Anthony Bourdain is dead at sixty-one years of age. CNN made the announcement a short time ago, calling him “a gifted storyteller and writer who took CNN viewers around the world.”
The network added, “His love of great adventure, new friends, fine food and drink and the remarkable stories of the world made him a unique storyteller. His talents never ceased to amaze us and we will miss him very much. Our thoughts and prayers are with his daughter and family at this incredibly difficult time.”
Bourdain received the Peabody Award in 2013. The Smithsonian once called him “the original rock star” of the culinary world. He was a bestselling author and recipient of two Emmy awards and was considered one of the most influential chefs in the world.
He was in Strasbourg, France, where he was recording an episode of his CNN show, when he was found dead of an apparent suicide in his hotel room.
Suicide rates have increased 25 percent
This tragic news follows the death of fashion designer Kate Spade, who took her life last Tuesday. Her husband later said she had anxiety and depression and had been seeing doctors and taking medication for five years.
The Centers for Disease Control and Prevention reported yesterday that suicide rates increased 25 percent nationally from 1999 to 2016. They rose in nearly every state. In 2016, there were more than twice as many suicides as homicides.
According to the CDC, more than half of people who died by suicide did not have a known mental health condition. Factors contributing to suicide include relationship problems, a crisis in the past or upcoming two weeks, problematic substance abuse, physical health problems, job or financial problems, criminal or legal problems, and loss of housing.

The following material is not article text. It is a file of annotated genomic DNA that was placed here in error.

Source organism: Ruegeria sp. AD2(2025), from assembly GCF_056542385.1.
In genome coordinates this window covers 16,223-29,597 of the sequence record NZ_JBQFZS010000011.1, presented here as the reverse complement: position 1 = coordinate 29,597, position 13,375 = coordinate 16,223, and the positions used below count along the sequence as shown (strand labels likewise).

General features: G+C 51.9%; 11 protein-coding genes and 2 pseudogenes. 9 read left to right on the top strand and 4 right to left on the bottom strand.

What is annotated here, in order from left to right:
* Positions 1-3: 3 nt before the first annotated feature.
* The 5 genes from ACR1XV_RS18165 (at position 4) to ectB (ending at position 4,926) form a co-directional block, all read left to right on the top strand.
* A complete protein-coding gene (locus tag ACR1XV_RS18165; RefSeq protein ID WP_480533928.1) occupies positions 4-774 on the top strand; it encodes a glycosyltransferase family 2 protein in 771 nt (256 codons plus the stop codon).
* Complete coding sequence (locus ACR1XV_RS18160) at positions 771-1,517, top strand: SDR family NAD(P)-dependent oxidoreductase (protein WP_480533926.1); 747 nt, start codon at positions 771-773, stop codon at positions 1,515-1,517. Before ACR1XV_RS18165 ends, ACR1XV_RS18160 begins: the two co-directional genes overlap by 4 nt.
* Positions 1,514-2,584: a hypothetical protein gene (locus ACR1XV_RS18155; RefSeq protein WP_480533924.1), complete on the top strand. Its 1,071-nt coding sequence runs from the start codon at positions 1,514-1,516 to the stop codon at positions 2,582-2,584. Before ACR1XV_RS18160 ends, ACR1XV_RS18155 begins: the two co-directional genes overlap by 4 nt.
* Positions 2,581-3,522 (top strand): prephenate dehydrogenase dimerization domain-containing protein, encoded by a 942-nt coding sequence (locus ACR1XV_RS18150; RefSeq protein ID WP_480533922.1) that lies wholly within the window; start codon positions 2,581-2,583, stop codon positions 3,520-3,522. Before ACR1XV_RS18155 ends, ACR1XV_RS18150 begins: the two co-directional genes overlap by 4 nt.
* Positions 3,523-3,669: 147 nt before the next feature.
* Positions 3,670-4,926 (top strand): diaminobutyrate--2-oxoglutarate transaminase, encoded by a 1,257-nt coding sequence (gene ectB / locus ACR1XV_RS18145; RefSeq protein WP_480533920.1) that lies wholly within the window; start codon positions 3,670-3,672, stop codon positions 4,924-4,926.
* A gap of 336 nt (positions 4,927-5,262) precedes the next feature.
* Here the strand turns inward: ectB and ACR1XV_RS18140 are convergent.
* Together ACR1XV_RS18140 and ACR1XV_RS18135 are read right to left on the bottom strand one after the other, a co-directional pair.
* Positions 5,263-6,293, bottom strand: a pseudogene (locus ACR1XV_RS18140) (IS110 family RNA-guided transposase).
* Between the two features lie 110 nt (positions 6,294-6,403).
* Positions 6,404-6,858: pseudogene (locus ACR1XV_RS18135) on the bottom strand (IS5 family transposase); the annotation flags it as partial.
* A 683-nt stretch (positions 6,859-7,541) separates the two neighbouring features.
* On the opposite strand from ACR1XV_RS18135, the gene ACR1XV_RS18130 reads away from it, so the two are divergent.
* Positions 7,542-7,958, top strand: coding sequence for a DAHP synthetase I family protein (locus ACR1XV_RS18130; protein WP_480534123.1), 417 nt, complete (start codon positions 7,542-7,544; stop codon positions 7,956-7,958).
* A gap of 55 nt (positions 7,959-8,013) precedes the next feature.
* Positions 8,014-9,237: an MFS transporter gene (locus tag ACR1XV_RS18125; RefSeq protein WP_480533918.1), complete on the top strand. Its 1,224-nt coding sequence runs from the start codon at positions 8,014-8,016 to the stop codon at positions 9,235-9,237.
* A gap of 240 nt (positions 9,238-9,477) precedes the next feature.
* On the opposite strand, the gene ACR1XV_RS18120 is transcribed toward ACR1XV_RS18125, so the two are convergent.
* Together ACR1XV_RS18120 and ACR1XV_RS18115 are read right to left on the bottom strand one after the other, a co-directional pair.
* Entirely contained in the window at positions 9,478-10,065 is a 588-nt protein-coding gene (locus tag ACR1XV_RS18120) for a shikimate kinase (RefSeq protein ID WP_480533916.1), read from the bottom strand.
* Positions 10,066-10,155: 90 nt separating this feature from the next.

However, other studies have found much higher rates of mental health disorders among people at high risk of suicide. “The reason most suicide decedents don’t have a known mental disorder is that they were never diagnosed, not that they didn’t have one,” according to one psychiatry professor.
C. S. Lewis noted, “Mental pain is less dramatic than physical pain, but it is more common and also more hard to bear. The frequent attempt to conceal mental pain increases the burden: it is easier to say my tooth is aching than to say my heart is broken.”
Know the 12 “suicide warning signs”
The CDC lists these twelve “suicide warning signs”:
• Feeling like a burden
• Being isolated
• Increased anxiety
• Feeling trapped or in unbearable pain
• Increased substance use
• Looking for a way to access lethal means
• Increased anger or rage
• Extreme mood swings
• Expressing hopelessness
• Sleeping too little or too much
• Talking or posting about wanting to die
• Making plans for suicide
If you or someone you know is having thoughts of suicide, please get help immediately. Ask your pastor to recommend a Christian counselor in your area. You can call the National Suicide Prevention Lifeline at 1-800-273-8255 (TALK) or go to the National Suicide Prevention Lifeline’s website. Take every threat of suicide seriously.